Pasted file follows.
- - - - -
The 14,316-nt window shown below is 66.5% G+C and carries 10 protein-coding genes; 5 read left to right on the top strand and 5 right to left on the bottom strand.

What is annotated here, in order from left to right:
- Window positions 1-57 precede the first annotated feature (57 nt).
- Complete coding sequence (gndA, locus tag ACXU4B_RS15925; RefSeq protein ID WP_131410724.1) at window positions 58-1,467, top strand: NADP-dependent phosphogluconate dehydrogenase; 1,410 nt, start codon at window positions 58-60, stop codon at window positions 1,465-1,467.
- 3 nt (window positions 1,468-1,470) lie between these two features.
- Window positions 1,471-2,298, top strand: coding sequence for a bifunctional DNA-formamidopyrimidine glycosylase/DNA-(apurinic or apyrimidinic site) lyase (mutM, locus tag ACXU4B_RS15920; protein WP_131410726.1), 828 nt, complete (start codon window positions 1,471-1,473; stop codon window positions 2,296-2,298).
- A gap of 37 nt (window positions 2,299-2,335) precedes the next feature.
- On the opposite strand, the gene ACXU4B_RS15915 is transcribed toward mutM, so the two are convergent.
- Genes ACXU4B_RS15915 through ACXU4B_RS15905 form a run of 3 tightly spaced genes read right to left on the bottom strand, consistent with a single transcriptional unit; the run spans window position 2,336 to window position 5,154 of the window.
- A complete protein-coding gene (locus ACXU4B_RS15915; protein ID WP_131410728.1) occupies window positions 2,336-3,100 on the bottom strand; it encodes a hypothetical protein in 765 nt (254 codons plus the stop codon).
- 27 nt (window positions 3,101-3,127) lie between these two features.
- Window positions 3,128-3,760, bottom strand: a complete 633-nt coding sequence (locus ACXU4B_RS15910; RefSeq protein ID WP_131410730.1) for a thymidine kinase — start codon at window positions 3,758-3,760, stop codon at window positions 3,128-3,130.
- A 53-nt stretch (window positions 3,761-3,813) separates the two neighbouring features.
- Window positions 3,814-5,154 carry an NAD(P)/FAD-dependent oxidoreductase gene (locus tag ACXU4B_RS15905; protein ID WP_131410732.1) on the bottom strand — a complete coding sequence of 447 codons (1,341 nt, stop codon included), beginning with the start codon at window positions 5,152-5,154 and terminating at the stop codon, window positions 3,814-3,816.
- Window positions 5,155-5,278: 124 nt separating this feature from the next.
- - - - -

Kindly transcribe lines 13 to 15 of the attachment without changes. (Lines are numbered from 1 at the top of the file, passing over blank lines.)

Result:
- A 53-nt stretch (window positions 3,761-3,813) separates the two neighbouring features.
- Window positions 3,814-5,154 carry an NAD(P)/FAD-dependent oxidoreductase gene (locus tag ACXU4B_RS15905; protein ID WP_131410732.1) on the bottom strand — a complete coding sequence of 447 codons (1,341 nt, stop codon included), beginning with the start codon at window positions 5,152-5,154 and terminating at the stop codon, window positions 3,814-3,816.
- Window positions 5,155-5,278: 124 nt separating this feature from the next.